EduBlocks – bridging the gap between Scratch and Python with a Raspberry Pi

When you’re ready to move from Scratch to Python, this transition can be quite painful. Suddenly, you’re faced with a pure-text programming interface and even with IDEs like Thonny helping you to get things going, you’re still left with the fundamental question: Where have all my coloured blocks gone.

Enter EduBlocks, a programming environment developed by Joshua Lowe which seeks to bridge the gap between Scratch and Python by helping you to write Python code, but with a Scratch- or Blockly-like interface.

He’s been developing it for a while now and you can give it a go by opening up a terminal and running the following command:

curl -sSL get.edublocks.org| bash

Once you’ve got it installed, you’ll want to head over to the Learning Portal where you can download worksheets. These include physical computing exercises (using components from CamJam EduKit 1), Sonic Pi and even Minecraft. I spoke to Joshua recently and he let me know about a new series of worksheet material he and others are developing: Lesson Plans. These exciting new resources for teachers will bring together the existing worksheets with plans to use in lessons with identified objectives and other stuff you need for the actual teaching. The first one, written by Claire Wicher deals with Minecraft and includes a teachers booklet and an accompanying Powerpoint presentation. To access this, and future lesson plans, head over to the Learning Portal and click on the Lesson Plans button. To find out more about EduBlocks itself, head over to the website.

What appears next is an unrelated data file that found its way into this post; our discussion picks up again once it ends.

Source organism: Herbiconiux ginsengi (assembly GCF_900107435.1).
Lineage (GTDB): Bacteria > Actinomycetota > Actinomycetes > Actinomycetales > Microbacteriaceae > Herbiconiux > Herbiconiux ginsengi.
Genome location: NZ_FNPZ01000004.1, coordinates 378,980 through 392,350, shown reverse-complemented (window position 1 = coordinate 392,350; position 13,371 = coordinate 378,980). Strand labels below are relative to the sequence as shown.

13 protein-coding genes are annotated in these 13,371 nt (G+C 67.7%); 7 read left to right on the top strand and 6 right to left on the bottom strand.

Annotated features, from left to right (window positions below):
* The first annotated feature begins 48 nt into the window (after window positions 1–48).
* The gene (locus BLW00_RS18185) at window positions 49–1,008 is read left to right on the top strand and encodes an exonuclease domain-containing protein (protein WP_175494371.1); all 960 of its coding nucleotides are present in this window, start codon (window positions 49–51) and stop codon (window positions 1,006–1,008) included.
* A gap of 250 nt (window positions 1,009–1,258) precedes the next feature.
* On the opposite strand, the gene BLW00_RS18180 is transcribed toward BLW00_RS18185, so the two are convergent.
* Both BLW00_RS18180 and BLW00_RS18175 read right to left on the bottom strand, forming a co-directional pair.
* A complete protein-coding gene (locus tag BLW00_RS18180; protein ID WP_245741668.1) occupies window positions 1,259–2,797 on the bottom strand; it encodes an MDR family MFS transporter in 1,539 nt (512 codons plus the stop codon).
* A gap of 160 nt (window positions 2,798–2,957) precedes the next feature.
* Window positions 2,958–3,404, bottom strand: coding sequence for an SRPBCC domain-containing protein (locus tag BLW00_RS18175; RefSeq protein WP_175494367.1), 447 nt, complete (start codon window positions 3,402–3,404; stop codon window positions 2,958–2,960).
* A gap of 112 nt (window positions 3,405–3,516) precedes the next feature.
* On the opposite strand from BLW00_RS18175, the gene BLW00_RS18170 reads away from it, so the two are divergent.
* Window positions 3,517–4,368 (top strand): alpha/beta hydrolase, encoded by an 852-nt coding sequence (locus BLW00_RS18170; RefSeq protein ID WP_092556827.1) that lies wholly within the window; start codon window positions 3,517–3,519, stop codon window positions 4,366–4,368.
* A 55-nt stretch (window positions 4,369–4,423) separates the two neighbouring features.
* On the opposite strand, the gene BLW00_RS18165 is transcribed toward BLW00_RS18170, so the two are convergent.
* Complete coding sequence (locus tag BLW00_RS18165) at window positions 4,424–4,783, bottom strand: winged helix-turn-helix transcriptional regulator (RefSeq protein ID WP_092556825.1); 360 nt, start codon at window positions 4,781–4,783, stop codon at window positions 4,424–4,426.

Opinion

This is really fantastic work by young Joshua and also by Claire. It takes EduBlocks forward to be something that can be used in classrooms by those on the cusp of text-based languages. It may seem strange to some to couch the Python language in a visual environment, but I think it’s a great idea to bridge that gap. Take a look if you’re approaching that gap, or if you have children who are ready to move on – the resources are there, you just need to use them 🙂

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